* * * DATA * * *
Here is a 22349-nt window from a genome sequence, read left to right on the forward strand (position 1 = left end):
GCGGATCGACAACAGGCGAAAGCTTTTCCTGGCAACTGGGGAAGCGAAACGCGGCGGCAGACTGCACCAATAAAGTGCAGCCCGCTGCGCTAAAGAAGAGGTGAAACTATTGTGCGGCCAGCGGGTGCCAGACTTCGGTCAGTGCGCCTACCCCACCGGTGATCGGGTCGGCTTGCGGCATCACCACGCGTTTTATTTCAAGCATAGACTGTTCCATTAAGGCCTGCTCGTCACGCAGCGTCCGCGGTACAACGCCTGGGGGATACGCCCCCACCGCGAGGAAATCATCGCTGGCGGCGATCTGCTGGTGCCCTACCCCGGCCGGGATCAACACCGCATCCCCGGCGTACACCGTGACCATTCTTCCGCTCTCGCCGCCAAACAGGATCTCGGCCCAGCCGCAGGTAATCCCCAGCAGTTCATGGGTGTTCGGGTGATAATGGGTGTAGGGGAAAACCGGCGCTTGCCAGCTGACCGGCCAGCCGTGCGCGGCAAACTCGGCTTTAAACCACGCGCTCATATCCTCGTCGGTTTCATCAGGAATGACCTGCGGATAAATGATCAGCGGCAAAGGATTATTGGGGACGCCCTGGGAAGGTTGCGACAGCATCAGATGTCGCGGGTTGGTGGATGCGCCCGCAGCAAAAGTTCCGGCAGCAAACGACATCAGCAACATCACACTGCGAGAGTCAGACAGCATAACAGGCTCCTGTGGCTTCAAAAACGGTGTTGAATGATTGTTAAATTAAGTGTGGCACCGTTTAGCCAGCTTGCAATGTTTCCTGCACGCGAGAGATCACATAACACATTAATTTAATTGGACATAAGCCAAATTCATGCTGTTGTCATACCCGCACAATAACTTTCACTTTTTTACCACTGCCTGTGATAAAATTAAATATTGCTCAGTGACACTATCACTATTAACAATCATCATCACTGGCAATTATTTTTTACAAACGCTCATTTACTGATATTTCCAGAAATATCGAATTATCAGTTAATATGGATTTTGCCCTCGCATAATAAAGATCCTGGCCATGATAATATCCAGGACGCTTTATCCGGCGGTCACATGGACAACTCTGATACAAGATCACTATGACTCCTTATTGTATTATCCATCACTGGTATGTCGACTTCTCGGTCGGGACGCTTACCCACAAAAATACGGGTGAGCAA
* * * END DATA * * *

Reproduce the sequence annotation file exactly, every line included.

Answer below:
Here is a 22349-nt window from a genome sequence, read left to right on the forward strand (position 1 = left end):
GCGGATCGACAACAGGCGAAAGCTTTTCCTGGCAACTGGGGAAGCGAAACGCGGCGGCAGACTGCACCAATAAAGTGCAGCCCGCTGCGCTAAAGAAGAGGTGAAACTATTGTGCGGCCAGCGGGTGCCAGACTTCGGTCAGTGCGCCTACCCCACCGGTGATCGGGTCGGCTTGCGGCATCACCACGCGTTTTATTTCAAGCATAGACTGTTCCATTAAGGCCTGCTCGTCACGCAGCGTCCGCGGTACAACGCCTGGGGGATACGCCCCCACCGCGAGGAAATCATCGCTGGCGGCGATCTGCTGGTGCCCTACCCCGGCCGGGATCAACACCGCATCCCCGGCGTACACCGTGACCATTCTTCCGCTCTCGCCGCCAAACAGGATCTCGGCCCAGCCGCAGGTAATCCCCAGCAGTTCATGGGTGTTCGGGTGATAATGGGTGTAGGGGAAAACCGGCGCTTGCCAGCTGACCGGCCAGCCGTGCGCGGCAAACTCGGCTTTAAACCACGCGCTCATATCCTCGTCGGTTTCATCAGGAATGACCTGCGGATAAATGATCAGCGGCAAAGGATTATTGGGGACGCCCTGGGAAGGTTGCGACAGCATCAGATGTCGCGGGTTGGTGGATGCGCCCGCAGCAAAAGTTCCGGCAGCAAACGACATCAGCAACATCACACTGCGAGAGTCAGACAGCATAACAGGCTCCTGTGGCTTCAAAAACGGTGTTGAATGATTGTTAAATTAAGTGTGGCACCGTTTAGCCAGCTTGCAATGTTTCCTGCACGCGAGAGATCACATAACACATTAATTTAATTGGACATAAGCCAAATTCATGCTGTTGTCATACCCGCACAATAACTTTCACTTTTTTACCACTGCCTGTGATAAAATTAAATATTGCTCAGTGACACTATCACTATTAACAATCATCATCACTGGCAATTATTTTTTACAAACGCTCATTTACTGATATTTCCAGAAATATCGAATTATCAGTTAATATGGATTTTGCCCTCGCATAATAAAGATCCTGGCCATGATAATATCCAGGACGCTTTATCCGGCGGTCACATGGACAACTCTGATACAAGATCACTATGACTCCTTATTGTATTATCCATCACTGGTATGTCGACTTCTCGGTCGGGACGCTTACCCACAAAAATACGGGTGAGCAA